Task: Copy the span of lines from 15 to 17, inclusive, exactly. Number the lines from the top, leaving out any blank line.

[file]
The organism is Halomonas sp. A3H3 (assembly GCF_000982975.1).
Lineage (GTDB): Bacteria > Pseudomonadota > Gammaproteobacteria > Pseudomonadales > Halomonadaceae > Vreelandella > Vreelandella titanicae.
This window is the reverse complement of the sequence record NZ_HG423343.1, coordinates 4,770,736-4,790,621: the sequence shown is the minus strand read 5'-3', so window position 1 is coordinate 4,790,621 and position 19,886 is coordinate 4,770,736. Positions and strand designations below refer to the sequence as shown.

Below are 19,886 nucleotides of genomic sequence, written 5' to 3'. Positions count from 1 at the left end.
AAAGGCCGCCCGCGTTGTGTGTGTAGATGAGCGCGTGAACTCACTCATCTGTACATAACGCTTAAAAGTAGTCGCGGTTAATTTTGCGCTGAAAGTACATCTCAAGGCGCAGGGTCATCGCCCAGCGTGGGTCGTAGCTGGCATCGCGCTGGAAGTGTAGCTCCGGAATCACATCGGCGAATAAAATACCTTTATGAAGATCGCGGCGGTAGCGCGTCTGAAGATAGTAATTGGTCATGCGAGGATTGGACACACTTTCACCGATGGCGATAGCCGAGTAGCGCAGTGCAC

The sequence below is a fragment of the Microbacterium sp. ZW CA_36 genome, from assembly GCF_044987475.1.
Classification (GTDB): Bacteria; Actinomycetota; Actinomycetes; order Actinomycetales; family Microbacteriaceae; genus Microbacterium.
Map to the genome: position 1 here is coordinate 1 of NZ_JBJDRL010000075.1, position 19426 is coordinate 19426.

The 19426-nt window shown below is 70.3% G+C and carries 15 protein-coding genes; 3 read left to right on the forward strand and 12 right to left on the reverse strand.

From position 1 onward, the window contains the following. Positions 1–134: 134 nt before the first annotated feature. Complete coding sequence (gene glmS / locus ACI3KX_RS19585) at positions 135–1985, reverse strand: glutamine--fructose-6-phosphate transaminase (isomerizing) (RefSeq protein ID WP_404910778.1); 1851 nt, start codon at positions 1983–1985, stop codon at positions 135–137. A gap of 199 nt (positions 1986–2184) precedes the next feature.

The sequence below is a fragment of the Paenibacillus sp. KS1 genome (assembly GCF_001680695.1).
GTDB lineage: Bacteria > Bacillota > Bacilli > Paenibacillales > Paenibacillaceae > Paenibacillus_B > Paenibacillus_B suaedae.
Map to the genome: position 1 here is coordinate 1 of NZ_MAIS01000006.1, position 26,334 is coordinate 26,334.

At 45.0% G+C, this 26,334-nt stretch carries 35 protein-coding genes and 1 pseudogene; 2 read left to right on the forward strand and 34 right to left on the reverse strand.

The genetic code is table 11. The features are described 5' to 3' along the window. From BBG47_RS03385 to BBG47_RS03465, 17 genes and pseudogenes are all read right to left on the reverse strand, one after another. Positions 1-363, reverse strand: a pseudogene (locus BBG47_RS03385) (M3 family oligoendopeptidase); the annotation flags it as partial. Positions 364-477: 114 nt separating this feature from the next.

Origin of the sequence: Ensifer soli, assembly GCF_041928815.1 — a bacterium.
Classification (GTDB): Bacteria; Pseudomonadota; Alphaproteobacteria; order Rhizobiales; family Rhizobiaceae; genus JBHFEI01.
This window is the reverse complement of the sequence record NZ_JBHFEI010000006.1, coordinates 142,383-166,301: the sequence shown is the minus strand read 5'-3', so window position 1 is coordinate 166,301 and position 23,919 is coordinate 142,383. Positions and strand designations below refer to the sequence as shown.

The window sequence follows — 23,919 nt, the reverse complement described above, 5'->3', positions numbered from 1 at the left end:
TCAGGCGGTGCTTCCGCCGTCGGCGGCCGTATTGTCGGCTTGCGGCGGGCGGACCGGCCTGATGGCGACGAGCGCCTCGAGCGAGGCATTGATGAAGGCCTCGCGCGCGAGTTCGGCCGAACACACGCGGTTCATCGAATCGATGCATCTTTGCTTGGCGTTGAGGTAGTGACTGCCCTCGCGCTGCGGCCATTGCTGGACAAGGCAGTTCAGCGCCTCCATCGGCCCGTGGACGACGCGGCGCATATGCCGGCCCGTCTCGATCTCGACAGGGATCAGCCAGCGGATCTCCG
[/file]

The genetic code is table 11. The features are described 5' to 3' along the window. From BBG47_RS03385 to BBG47_RS03465, 17 genes and pseudogenes are all read right to left on the reverse strand, one after another. Positions 1-363, reverse strand: a pseudogene (locus BBG47_RS03385) (M3 family oligoendopeptidase); the annotation flags it as partial. Positions 364-477: 114 nt separating this feature from the next.

Origin of the sequence: Ensifer soli, assembly GCF_041928815.1 — a bacterium.
Classification (GTDB): Bacteria; Pseudomonadota; Alphaproteobacteria; order Rhizobiales; family Rhizobiaceae; genus JBHFEI01.